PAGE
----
Posted in Blog | Leadership

Volume vs. Value: Stay Productive, Not Busy

Many leaders are addicted to activity. They judge success and effectiveness by how busy they and their teams are. Overflowing to-do lists and packed calendars are worn as badges of honor. While they work hard on a bunch of stuff, they don’t seem to be making much progress or being very productive.

When they sit down at the end of the week, they know they were busy, but struggle to name accomplishments of consequence. In the end, they’ve fallen for the rush of fake work, which keeps to-do lists long, days busy, and calendars full, but doesn’t move us toward anything significant.

The Importance of Being Productive

Many successful leaders have come to learn that being busy is not the same thing as being productive. While common sense tells us that the more we do, the more productive we are, the truth is that we can do a whole bunch of things and not be productive at all.

This is not an isolated issue. Most people spend an estimated 75% of their time doing things that don’t move them forward. They spend their days spinning their wheels on busy work that makes ZERO impact. It’s understandable because activity is deceptive.

Instead of blindly falling prey to the addiction of more activity, it is imperative that we engage in the right activity. Prioritizing the actions that produce the greatest impact is what will lead to results. And after all, we’re paid to produce results, not stay busy.

1) Have a Clear Direction

Before we can figure out what the right activities are, we must first get clear on where we are going. Unless you have a crystal-clear vision of where you are going and what you what to accomplish, you cannot set clear priorities. Start with the end in mind. When you are clear on that, then you can begin to identify the activities that produce the most impact to move you and your team toward those goals. 

2) Choose the Right Priorities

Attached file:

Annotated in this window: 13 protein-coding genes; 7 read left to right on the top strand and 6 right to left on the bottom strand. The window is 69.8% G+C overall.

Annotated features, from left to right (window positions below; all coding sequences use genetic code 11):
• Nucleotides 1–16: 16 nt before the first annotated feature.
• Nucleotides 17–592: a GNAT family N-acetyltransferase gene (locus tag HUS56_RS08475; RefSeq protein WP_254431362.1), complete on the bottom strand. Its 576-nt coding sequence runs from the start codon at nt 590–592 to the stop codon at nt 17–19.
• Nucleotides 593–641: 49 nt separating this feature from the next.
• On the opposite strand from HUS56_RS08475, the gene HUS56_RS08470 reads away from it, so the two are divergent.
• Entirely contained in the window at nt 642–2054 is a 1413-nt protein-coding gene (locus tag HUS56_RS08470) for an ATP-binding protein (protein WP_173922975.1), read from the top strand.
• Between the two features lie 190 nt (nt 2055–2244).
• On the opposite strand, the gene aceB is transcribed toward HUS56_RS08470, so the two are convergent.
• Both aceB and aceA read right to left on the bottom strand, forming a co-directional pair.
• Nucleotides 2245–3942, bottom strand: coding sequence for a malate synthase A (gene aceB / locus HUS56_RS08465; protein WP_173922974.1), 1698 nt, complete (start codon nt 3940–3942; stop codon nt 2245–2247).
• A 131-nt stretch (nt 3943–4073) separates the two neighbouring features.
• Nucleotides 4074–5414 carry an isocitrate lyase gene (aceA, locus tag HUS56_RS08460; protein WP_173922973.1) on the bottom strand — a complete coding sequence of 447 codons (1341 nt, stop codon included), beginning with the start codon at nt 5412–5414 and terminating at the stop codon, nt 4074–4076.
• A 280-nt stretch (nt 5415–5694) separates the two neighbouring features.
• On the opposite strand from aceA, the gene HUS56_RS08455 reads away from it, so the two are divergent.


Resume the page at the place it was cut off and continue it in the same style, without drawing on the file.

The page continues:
Once you’ve determined where you are going you can better identify the activities that will get you there. Not all activity is created equal. Not everything on your to-do list will move you toward your desired direction. So, it is important to determine what tasks will move the needle in terms of your goals and vision. Focus on doing the tasks that matter most.

3) Make Time for What is Important

Identifying priorities is only half the battle. There will always be fires to put out, people calling for our time, and distractions at every turn. You cannot afford to wait until you have time to do the most important tasks, you must make the time. Growth and progress require proactivity and discipline. There will always be ample excuses not to work on those highest priority activities. If you don’t commit to those, you will continue to spin your wheels and fail to reach your goals.

4) Focus On Productive Results

As a leader, it’s not just about you. It’s also important to bring your team along on the journey. It is up to you to instill a culture and develop a vocabulary of results. Help your team understand that it is not the volume of activity that brings success, it is value of the activity. Don’t focus simply on activity, but talk about what objectives they’ve achieved, results they’ve obtained. For some teams, this is a radical change. It’s not enough to ask about the number of calls made, emails sent, plans developed, or to-dos checked off. We must also ask, what did we accomplish with all of that activity? Creating a culture and language of results is essential to leading your team to success.

There are many professionals who are really good at being busy, but we also need to be good at producing results. With identified goals and priorities combine with discipline and focus, we can accomplish more and build a culture that emphasizes results over activity.

Recent & Related

View All →

How to Turn Around Bad Employee Attendance

How to Turn Around Bad Employee Attendance

Employee absenteeism is incredibly costly for businesses. Unexpected, frequent and habitual employee absences not covered by company policy reduces productivity and profitability. Beyond the financial implications, it’s often frustrating for managers and co-workers to...

How to Automate Niche, Complex Time & Attendance Needs

How to Automate Niche, Complex Time & Attendance Needs

Even businesses that use time and attendance software may feel wary of automating related processes. This is especially true when they feel like their operations are too complicated for a software program to complete automatically. Considering how similar many of...

Why You Shouldn’t Round Employee Worked Hours

Why You Shouldn’t Round Employee Worked Hours

For many businesses it’s common practice to round employee hours to the nearest whole number—often the nearest five minutes, 10 minutes, or quarter hour. The reasoning seems sound, since it greatly simplifies payroll calculations for hourly employees or hourly client...